by Jill Flinton
Having a child with medical complexity is difficult enough. Having a difficult insurance company does not help. But having insurance—of any type—is a must. So how do you get what you need without driving yourself crazy?
I have successfully argued $10 co-payments to $1,750 lab tests using the procedures discussed below. The key is knowing what services were provided, what was billed, and what you are responsible for.
The first thing is to make sure you know the effective dates of your child’s coverage. Some plans have different tiers with different waiting periods. In addition, children can be covered on a parent’s insurance until age 26, and in some cases longer if children are incapable of self-care.
The second thing is to know what your insurance covers. If you have private insurance, make sure you have a copy of your plan documents. Some companies are now providing these electronically to save costs, so make sure you know how to get one and save it to your computer or print it. If you have Medicaid make sure you have a case manager you can contact at any time with any sort of coverage question. If possible, get a listing of items that Medicaid covers.
The third thing is to know how to review claims. Does your insurance company mail an Explanation of Benefits statement to you for every service? Can you review claims online?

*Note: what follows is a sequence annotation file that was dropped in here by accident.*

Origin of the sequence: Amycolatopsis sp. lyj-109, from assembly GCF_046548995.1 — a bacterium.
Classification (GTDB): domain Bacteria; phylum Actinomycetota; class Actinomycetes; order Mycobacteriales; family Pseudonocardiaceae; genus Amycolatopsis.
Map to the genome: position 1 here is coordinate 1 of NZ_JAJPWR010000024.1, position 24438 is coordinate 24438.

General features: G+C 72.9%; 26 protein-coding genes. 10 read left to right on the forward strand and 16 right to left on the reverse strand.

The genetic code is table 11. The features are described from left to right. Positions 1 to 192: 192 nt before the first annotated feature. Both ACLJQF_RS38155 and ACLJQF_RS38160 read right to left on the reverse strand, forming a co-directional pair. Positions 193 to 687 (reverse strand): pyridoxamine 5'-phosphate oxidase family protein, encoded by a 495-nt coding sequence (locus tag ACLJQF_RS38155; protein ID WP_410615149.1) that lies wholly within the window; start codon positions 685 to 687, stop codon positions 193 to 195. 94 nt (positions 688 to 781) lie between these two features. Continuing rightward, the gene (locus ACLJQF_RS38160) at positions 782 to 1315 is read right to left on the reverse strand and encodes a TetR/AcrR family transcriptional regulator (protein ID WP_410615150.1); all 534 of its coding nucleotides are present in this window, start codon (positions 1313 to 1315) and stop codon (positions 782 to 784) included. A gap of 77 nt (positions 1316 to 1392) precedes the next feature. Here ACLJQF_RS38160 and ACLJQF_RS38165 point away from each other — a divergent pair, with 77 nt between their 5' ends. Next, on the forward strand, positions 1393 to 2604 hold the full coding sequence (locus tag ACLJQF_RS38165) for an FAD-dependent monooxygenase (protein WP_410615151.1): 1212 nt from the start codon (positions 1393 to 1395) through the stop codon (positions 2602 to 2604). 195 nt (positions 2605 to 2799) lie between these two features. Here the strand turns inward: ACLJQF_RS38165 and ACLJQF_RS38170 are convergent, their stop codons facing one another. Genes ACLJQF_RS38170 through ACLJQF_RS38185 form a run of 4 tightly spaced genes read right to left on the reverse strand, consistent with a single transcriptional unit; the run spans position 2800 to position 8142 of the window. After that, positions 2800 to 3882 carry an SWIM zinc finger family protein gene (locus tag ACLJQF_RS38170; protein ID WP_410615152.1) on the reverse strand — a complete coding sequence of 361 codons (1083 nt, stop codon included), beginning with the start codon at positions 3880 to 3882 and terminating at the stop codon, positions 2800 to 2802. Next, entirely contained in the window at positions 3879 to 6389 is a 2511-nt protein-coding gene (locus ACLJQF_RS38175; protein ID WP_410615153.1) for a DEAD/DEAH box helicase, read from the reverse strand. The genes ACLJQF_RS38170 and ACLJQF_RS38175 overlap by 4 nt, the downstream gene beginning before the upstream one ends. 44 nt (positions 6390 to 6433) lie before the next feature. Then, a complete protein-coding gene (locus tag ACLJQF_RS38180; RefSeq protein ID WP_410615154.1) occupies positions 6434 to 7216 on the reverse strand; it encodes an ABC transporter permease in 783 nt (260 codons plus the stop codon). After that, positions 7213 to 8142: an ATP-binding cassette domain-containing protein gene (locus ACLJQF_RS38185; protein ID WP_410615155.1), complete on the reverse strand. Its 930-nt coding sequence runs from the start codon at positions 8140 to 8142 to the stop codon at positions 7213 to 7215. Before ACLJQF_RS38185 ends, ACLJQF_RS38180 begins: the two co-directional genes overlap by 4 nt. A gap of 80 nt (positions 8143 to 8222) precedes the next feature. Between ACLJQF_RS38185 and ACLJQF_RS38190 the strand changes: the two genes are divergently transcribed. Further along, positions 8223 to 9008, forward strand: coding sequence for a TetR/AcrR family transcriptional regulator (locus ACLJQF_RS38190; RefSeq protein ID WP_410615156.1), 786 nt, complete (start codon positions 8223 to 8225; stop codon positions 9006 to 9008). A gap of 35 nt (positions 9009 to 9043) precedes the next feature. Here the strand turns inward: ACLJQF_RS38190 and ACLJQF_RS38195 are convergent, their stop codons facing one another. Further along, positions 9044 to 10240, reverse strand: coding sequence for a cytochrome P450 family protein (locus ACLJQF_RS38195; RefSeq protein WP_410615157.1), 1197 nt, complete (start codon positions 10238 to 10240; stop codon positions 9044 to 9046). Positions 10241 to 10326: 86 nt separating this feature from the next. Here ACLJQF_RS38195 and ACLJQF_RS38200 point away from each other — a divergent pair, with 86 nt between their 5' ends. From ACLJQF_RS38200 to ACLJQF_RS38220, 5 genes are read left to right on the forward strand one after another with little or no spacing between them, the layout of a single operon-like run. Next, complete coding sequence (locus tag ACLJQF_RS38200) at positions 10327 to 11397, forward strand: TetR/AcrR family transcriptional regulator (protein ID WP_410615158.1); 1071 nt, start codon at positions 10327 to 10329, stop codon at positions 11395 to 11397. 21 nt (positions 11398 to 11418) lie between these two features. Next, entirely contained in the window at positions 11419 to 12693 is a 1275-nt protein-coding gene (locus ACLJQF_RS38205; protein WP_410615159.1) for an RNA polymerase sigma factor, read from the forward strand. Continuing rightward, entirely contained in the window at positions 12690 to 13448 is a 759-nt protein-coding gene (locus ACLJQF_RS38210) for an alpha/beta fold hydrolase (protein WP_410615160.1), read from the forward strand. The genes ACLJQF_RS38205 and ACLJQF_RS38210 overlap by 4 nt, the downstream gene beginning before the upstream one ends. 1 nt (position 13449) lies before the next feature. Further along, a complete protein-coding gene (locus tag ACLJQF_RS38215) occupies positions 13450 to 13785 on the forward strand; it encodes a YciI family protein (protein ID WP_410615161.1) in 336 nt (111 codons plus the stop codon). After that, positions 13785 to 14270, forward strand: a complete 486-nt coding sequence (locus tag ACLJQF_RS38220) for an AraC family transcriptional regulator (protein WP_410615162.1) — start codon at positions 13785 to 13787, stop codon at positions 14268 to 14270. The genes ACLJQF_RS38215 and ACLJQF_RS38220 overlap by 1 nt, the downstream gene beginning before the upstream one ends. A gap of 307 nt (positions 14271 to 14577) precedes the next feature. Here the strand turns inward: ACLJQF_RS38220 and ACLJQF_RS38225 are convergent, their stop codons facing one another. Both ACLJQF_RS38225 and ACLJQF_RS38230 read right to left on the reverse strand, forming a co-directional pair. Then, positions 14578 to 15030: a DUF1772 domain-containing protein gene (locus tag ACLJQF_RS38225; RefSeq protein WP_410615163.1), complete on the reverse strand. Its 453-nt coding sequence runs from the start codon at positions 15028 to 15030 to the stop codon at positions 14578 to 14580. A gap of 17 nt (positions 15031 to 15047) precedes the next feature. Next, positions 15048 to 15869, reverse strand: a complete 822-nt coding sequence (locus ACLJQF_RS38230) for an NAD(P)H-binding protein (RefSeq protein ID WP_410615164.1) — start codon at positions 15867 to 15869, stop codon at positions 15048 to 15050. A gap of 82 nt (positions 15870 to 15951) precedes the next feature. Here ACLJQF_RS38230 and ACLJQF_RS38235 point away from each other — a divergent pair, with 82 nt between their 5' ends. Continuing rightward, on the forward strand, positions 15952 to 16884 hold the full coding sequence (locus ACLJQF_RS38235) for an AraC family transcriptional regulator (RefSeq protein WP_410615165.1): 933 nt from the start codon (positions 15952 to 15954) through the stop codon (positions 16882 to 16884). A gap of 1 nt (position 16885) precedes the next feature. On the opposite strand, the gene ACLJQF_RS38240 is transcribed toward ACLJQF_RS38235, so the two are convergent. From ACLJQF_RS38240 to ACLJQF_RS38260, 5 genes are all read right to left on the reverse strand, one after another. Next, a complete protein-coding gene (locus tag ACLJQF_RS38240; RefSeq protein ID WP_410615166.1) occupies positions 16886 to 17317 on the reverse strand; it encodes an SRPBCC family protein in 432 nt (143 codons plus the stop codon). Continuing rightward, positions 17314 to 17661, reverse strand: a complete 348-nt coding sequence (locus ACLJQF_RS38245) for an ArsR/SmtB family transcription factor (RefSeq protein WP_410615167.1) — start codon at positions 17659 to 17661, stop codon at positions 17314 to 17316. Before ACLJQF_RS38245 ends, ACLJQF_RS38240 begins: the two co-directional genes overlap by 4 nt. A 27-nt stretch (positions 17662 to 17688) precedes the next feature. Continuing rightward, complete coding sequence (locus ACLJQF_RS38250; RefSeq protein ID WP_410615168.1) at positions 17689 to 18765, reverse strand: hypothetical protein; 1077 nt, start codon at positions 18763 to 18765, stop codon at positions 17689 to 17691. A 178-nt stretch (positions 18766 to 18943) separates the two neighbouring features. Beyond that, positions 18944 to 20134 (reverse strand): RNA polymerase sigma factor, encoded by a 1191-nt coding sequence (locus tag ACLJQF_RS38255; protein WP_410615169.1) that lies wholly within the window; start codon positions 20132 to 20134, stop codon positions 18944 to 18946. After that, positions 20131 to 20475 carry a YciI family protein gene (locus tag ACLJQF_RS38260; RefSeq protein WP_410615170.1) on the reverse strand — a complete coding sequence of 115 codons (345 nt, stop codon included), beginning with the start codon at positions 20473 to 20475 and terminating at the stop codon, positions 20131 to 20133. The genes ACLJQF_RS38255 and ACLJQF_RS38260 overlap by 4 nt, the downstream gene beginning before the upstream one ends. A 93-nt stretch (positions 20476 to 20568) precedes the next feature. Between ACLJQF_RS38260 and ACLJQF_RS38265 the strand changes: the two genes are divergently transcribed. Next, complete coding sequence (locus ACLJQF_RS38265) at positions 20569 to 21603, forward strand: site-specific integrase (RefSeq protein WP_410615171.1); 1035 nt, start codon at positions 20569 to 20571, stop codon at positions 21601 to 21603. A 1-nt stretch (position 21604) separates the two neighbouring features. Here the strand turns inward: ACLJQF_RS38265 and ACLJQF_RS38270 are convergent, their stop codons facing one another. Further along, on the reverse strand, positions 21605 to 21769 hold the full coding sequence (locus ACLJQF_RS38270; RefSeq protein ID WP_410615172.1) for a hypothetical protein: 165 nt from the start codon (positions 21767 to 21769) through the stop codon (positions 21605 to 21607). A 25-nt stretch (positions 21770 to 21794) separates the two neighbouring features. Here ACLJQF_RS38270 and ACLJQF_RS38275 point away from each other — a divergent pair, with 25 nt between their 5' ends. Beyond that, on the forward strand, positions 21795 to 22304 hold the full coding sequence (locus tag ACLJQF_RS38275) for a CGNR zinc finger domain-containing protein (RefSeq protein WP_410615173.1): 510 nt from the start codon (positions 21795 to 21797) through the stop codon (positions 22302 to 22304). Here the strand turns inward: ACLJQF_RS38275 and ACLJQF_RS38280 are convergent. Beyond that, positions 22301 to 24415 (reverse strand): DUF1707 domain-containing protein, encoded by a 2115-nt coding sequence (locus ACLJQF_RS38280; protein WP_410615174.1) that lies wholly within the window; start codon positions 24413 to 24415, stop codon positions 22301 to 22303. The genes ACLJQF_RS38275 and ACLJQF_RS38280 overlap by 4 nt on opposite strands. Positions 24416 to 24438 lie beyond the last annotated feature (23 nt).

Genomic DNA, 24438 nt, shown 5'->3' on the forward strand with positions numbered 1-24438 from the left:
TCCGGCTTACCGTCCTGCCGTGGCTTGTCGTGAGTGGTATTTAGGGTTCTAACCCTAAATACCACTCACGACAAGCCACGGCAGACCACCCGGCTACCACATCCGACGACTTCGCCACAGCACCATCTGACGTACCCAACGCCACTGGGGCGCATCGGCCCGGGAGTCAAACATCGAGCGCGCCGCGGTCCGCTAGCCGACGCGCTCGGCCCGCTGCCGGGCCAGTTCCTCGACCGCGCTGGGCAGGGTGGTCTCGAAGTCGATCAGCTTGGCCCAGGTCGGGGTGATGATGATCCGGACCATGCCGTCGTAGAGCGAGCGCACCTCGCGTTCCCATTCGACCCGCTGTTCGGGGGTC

Finally, keep your records. I have a three-ring binder with all the Explanation of Benefit (EOB) statements, prior approval letters, letters I have written, and receipts from providers.
Copays, Prior Approvals, and Referrals
Most insurance companies provide for full coverage of well-care visits and visits with immunizations, since this is mandated by the Affordable Care Act. This means that there should be no co-payment required from the family. When making doctor appointments make sure you ask for a well-care visit, if appropriate, or whether the visit will include immunizations. If you are asked for a co-payment for a visit that you don’t believe requires one, ask the doctor to bill you. Most will not have a problem with doing so.
If your insurance requires referrals for specialists or specific tests, make sure you get the required referral. Most pediatricians, especially if they have been working with you on your child’s complex needs, will be willing to provide the referral to the requested specialist or testing center. In some cases, they will even make the appointment for you.
Some tests or equipment require prior approval. A doctor needs to contact the insurance company and request the specific test (like an MRI) or equipment (like feeding pumps) and provide a justification. Contact the doctor to make sure the office staff has submitted the documentation. You can also call your insurance company and ask for the prior approval department to see if the request has been received. This department may become a frequent contact, so see if you can find one person to contact and make sure all prior approval requests are submitted to that one person. When the insurance company makes its decision, they should provide you with some type of documentation stating what is being covered, when it is being covered and what the approval number is for billing purposes. Make a copy of this letter and bring the copy with you so the provider has the approval number.